Social Media Addiction

Social media sites are virtual communities where users can create public profiles and interact with other people. Such communities create the illusion of real-life intimacy. Thus, this illusion is a contributing factor in social media addiction. Instagram addiction provides visual stimulation, while Facebook addiction is more about experiential interactions.

What Is Social Media Addiction?

Social media addiction, like Internet addiction, is a behavioral addiction. While social media addiction is not yet recognized by the medical community, most people who are online use social media sites, often for extended periods every day. Thus, social media addiction can lead to cyberbullying, as well as psychologically damaging exposure to inappropriate content. Furthermore, social media addiction often isolates people. Additionally, egocentrism and narcissism have been linked to Internet addiction and social media addiction.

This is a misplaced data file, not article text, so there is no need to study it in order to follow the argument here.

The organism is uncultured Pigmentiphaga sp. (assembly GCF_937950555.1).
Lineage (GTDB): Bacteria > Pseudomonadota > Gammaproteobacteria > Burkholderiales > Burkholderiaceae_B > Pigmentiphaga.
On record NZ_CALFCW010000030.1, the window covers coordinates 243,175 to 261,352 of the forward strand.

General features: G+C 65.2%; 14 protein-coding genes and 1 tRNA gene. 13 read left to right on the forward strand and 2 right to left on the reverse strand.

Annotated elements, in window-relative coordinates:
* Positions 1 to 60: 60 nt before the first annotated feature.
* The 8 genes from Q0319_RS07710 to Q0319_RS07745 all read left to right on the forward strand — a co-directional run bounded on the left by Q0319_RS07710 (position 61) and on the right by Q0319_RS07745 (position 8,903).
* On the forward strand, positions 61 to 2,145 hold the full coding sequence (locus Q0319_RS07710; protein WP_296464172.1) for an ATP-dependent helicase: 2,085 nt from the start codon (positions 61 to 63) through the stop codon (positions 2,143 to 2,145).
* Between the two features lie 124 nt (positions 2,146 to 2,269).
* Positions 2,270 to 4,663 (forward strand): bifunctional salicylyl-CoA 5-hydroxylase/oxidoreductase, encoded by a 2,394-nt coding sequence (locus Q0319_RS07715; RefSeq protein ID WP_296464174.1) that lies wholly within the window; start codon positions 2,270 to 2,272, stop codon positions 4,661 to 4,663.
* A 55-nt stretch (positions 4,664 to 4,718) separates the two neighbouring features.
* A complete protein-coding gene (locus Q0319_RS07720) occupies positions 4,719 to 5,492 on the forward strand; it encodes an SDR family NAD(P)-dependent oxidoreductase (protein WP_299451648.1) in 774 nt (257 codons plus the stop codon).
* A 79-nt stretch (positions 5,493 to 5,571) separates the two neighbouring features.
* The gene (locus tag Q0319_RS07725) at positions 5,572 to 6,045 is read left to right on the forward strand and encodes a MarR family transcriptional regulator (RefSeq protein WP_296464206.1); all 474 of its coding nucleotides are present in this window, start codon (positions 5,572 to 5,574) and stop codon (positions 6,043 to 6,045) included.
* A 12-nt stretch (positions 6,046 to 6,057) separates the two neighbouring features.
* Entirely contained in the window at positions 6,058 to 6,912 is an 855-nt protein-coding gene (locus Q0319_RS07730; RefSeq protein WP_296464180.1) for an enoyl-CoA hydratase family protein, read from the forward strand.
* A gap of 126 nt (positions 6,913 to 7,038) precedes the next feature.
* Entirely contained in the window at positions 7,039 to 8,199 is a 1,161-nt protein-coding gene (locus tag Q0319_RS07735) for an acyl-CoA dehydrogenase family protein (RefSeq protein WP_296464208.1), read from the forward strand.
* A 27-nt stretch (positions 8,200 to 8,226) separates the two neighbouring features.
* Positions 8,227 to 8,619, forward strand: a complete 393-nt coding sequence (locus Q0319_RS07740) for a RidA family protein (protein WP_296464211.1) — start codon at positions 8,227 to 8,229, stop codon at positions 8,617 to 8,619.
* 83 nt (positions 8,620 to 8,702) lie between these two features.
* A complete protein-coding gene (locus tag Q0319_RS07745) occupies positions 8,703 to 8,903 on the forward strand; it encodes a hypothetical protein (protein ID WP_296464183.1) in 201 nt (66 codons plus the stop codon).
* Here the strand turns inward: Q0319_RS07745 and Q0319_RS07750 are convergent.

The genesis of social media addiction is Facebook addiction. Facebook currently has more than two billion active users, of whom more than 50 percent log on several times a day. Additionally, 71 percent of teens use Facebook. Therefore, a sign of social media addiction is oversharing on Facebook and other social media sites.

Originally designed for Facebook addiction, the Bergen Social Media Addiction Scale is a survey used by psychologists to test for social media addiction. The questions focus on escapism, obsessive thinking about social media sites, an inability to limit the use of social media, and withdrawal symptoms when not using social media. Moreover, like other behavioral addictions, social media addiction can have a negative impact on work, academics, family interactions, and overall social life.

Sources: UCLA’s Ahmanson–Lovelace Brain Mapping CenterPsychology TodayAlliance for Networking Visual Culture (USC)US National Library of Medicine (NIH)Pew Research Center

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